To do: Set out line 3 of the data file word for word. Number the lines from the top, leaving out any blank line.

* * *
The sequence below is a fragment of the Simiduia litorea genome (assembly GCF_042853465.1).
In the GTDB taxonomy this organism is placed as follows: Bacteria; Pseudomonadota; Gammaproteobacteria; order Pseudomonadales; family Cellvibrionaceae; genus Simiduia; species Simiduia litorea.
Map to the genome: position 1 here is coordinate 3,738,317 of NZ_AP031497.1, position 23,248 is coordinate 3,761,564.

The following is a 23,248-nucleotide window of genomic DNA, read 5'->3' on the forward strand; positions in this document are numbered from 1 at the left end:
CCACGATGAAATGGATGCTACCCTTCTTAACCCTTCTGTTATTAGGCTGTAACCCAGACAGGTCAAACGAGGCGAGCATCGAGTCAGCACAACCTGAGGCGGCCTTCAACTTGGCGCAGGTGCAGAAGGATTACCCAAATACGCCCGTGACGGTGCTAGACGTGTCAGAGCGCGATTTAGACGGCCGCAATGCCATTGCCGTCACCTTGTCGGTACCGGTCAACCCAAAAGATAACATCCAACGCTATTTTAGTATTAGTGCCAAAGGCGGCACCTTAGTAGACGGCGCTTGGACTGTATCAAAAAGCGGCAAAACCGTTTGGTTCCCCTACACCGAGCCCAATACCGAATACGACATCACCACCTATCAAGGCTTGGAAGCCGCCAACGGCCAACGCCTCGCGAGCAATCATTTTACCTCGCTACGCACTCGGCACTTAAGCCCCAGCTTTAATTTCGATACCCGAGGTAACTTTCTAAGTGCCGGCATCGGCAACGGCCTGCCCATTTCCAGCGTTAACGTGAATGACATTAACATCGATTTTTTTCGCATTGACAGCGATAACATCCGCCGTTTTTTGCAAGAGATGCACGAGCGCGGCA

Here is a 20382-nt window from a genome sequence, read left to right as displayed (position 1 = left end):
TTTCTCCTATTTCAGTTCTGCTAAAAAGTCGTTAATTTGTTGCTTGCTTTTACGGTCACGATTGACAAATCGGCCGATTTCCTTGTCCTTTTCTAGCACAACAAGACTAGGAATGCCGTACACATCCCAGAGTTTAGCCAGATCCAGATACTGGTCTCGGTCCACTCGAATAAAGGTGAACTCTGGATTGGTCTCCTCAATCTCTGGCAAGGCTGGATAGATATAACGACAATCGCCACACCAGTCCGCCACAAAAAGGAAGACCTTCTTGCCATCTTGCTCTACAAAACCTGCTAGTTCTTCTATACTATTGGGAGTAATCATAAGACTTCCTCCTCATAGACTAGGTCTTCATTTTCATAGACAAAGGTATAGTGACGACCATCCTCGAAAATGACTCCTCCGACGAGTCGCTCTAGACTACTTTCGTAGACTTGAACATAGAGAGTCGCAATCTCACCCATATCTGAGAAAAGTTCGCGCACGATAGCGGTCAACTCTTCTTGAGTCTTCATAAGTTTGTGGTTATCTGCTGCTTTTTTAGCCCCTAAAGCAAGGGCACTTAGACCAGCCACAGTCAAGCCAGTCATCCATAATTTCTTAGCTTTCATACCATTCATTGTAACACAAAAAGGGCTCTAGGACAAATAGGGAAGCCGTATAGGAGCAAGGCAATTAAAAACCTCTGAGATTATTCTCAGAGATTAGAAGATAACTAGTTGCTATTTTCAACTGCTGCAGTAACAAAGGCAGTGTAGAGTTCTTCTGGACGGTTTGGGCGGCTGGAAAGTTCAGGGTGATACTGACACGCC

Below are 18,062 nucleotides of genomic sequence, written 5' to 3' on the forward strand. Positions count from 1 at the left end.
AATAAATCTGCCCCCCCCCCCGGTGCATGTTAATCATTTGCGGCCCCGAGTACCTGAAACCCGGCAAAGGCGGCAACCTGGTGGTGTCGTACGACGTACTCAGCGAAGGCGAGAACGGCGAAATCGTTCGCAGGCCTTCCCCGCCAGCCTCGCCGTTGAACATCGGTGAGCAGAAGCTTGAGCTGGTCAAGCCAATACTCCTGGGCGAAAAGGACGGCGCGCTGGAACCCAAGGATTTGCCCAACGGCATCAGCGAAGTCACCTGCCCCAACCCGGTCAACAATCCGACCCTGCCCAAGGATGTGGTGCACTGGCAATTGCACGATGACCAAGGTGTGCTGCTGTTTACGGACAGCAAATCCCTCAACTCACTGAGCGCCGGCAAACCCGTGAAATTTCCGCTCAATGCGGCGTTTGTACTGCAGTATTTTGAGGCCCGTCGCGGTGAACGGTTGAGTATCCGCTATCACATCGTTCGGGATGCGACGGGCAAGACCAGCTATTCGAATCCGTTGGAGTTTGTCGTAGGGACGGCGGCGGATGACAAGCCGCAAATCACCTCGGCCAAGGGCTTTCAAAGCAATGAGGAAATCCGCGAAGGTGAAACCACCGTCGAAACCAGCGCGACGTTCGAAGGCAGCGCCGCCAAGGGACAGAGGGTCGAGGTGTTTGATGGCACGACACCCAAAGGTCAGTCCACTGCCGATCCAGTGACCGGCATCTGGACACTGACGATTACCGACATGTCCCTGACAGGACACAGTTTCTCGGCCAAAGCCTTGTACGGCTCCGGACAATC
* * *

Map to the genome: position 1 here is coordinate 3,738,317 of NZ_AP031497.1, position 23,248 is coordinate 3,761,564.